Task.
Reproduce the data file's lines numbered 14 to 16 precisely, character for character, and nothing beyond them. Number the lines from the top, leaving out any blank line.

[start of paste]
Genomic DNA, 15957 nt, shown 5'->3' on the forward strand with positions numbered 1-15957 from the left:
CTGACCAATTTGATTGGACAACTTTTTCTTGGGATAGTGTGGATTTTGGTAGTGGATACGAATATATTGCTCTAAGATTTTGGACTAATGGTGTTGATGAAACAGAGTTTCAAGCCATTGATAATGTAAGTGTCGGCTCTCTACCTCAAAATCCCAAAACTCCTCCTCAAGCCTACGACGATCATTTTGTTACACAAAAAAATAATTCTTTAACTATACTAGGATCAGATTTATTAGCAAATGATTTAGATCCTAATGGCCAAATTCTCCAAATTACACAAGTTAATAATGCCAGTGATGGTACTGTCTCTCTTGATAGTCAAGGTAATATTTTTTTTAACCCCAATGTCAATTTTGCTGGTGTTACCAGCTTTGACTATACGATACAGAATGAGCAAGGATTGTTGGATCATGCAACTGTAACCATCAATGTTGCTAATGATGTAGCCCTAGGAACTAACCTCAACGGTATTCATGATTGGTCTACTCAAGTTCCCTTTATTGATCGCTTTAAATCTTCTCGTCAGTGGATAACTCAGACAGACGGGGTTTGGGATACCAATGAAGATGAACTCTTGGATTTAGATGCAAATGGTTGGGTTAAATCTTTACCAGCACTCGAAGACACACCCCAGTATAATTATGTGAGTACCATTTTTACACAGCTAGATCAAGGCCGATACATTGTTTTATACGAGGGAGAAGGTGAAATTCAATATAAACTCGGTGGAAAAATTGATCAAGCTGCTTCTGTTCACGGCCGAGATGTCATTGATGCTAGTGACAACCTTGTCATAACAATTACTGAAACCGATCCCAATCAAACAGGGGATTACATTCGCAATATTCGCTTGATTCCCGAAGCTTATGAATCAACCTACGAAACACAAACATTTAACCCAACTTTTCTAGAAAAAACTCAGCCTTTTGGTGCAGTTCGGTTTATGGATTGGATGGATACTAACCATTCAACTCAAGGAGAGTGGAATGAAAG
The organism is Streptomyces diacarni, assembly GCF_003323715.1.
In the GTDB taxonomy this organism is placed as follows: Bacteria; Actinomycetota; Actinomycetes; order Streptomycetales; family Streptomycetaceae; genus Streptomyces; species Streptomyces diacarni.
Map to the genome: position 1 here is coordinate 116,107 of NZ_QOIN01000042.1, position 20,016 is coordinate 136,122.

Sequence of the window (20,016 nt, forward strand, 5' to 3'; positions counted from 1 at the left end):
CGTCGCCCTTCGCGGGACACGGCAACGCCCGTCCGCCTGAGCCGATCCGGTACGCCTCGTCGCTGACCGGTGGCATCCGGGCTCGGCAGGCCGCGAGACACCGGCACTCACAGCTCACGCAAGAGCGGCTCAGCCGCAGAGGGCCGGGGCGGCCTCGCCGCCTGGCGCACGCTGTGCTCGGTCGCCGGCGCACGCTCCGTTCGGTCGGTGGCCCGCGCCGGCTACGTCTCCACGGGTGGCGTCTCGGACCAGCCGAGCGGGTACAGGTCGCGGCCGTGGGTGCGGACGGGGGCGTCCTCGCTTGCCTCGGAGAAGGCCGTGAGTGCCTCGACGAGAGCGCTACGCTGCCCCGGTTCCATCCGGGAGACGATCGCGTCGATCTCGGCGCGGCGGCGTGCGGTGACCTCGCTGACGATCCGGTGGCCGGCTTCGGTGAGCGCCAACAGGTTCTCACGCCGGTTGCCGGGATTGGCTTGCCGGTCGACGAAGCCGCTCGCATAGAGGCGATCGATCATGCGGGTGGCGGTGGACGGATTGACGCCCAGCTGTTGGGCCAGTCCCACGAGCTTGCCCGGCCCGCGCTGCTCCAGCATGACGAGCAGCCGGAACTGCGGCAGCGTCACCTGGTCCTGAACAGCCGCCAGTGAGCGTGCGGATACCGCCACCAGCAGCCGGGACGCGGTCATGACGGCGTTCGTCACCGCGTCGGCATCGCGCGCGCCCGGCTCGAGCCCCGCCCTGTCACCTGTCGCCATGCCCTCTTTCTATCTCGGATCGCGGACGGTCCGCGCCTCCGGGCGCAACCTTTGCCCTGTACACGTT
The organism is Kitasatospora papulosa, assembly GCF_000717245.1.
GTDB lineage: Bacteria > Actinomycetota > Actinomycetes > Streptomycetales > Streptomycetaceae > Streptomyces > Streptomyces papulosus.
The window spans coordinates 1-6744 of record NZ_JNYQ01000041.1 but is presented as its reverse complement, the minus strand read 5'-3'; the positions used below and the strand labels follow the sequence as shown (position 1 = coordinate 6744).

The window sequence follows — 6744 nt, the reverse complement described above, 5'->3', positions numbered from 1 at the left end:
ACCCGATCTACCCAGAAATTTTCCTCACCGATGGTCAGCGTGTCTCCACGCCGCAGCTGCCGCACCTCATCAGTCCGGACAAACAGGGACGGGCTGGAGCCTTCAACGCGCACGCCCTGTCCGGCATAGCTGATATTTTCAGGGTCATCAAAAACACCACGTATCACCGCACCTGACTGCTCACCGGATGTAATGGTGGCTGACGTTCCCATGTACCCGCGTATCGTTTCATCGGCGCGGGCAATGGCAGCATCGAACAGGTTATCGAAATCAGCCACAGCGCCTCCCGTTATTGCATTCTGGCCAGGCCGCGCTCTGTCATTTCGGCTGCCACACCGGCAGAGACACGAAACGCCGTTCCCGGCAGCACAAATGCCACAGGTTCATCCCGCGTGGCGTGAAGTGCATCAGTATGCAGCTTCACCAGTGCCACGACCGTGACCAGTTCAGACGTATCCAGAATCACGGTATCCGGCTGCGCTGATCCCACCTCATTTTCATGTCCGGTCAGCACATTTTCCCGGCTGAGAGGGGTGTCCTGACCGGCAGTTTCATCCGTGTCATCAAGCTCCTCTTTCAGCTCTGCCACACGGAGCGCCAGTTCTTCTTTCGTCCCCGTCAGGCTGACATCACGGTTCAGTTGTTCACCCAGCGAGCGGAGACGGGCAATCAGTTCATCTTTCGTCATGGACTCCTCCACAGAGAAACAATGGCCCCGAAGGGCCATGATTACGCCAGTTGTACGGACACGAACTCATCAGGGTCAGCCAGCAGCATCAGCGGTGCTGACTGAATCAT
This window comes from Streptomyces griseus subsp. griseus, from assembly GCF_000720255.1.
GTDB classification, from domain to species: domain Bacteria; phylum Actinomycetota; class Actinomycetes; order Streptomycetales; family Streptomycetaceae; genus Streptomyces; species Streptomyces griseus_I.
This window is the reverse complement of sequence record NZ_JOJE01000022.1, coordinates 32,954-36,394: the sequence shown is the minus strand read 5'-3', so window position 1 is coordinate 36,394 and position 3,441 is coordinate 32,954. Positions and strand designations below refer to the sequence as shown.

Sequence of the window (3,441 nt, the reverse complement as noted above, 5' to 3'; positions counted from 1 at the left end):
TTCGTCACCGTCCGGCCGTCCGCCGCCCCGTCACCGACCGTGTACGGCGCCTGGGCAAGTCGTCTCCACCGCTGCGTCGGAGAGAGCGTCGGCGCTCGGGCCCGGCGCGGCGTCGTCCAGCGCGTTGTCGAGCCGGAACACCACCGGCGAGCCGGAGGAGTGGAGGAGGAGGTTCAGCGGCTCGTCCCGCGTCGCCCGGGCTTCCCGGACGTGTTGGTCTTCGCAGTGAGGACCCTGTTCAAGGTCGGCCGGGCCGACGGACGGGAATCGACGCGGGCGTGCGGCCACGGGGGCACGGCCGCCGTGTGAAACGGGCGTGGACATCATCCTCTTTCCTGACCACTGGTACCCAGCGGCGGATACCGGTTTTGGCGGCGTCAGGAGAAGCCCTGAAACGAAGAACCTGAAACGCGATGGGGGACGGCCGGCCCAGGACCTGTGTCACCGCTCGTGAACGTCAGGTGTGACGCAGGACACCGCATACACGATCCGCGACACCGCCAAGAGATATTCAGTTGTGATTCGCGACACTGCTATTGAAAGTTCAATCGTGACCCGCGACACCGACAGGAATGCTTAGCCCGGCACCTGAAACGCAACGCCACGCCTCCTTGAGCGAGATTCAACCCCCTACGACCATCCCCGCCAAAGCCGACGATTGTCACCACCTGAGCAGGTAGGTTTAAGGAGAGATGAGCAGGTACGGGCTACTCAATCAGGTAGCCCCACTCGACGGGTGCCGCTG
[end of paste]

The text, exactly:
GTDB classification, from domain to species: domain Bacteria; phylum Actinomycetota; class Actinomycetes; order Streptomycetales; family Streptomycetaceae; genus Streptomyces; species Streptomyces griseus_I.
This window is the reverse complement of sequence record NZ_JOJE01000022.1, coordinates 32,954-36,394: the sequence shown is the minus strand read 5'-3', so window position 1 is coordinate 36,394 and position 3,441 is coordinate 32,954. Positions and strand designations below refer to the sequence as shown.

Sequence of the window (3,441 nt, the reverse complement as noted above, 5' to 3'; positions counted from 1 at the left end):